What’s Next in Sustainable Packaging for CPG companies?
With over 450 organizations signed on to the Ellen MacArthur pledge, the movement toward sustainable packaging is on the upswing.
How well is your company keeping pace with sustainable packaging trends and developments?
As innovation consultants who advise our clients on how to meet their sustainability goals, we keep our eye on sustainable packaging developments. At the November 2020 Pack Expo Connects, we heard about the latest trends and developments in sustainable packaging.
Here are our top three takeaways for food and CPG companies that are weighing sustainable packaging options.
Paper bottles have arrived.
Paper bottles have long been a coveted plastic packaging alternative. Yet it’s been technically challenging to create a paper bottle that keeps its shape and barrier while holding liquid ingredients. Three companies have made great strides in developing paper bottles for food and consumer product applications.
If you’ve seen Seventh Generation’s paper laundry detergent bottles, you might know they’re created by Ecologic Brands. Ecologic has been around for several years and is one of the better–known paper bottle manufacturers. Sustainable packaging circles are praising Seventh Generation’s recent bottle redesign. Another Ecologic client, L’Oréal, wanted recyclable and compostable packaging for its Seed Phytonutrients line. The company worked with Ecologic to create a paper bottle that wouldn’t fall apart in the shower. This latest design replaces a film-based inner pouch with a thin-walled extruded blow-molded liner made with 80 percent post-consumer recycled HDPE. Ecologic also redesigned the outer shell to seal with an interlocking cardboard side flange instead of adhesives.
Paboco, short for Paper Bottle Company, is a Danish joint venture between bottle manufacturer Alpla and paper packaging material developer BillerundKorsnas AB. The 100 percent recyclable and biodegradable bottle has a biobased barrier, withstands high internal pressures, and accommodates digital printing. The tethered cap can be made of a bio-composite or pure paper and the thermoforming based manufacturing process facilitates packaging of intricate shapes and designs. Paboco is working with Absolut Vodka, Carlsberg Group, Coca-Cola, and L’Oreal and other companies in Europe to develop paper bottles, ideally without a plastic lining. In November 2020 Coca-Cola unveiled their Paboco-created prototype paper bottle, signaling that they are progressing toward a market launch.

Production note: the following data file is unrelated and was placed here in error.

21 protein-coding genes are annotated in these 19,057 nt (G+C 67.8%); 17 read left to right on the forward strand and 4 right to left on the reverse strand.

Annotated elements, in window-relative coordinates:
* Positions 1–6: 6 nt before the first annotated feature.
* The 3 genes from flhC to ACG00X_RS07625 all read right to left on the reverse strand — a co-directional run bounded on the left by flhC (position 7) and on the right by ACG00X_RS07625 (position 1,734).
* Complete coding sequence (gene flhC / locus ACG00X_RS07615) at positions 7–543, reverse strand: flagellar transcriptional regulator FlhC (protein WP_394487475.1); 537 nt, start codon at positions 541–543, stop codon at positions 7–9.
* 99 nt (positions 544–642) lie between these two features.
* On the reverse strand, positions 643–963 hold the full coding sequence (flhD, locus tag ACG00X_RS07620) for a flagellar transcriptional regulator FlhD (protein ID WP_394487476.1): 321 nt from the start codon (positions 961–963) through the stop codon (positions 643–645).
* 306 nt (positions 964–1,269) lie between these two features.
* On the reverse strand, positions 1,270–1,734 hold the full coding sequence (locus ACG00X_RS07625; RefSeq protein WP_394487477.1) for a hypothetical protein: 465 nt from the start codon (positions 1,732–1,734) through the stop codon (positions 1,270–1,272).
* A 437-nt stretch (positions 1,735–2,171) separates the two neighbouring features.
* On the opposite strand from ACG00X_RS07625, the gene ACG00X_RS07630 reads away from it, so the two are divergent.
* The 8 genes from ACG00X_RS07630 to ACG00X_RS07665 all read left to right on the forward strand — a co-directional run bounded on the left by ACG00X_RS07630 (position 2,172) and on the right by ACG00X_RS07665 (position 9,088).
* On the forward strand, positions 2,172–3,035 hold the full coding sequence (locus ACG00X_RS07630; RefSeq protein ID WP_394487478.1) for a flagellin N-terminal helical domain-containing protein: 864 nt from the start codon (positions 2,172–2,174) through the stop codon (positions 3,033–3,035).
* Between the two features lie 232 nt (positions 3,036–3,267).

UK-based Pulpex Ltd, a collaboration between Diageo and Pilot Lite ventures, is also working with Unilever and PepsiCo. Pulpex’s bottle is made by pressurizing pulp, which is cured in microwave ovens, and sprayed with coatings to prevent interaction with contents. The Johnny Walker brand is testing the prototype.
WE’RE SEEING advances in recyclable flexible and film packaging
Many consider multi-layer films and flexible packaging to be the biggest challenge in sustainable packaging. Billions of pounds of these materials are produced each year, and they are the most difficult materials to recycle. Why? Because several components hinder recyclability, including:
- the exterior layer, typically made of oriented polyester, that is used for its high heat resistance needed for the printing process,
- barrier films, such as ethylene-vinyl alcohol, aluminum foil or oxides materials, that are necessary to protect products from external molecules, and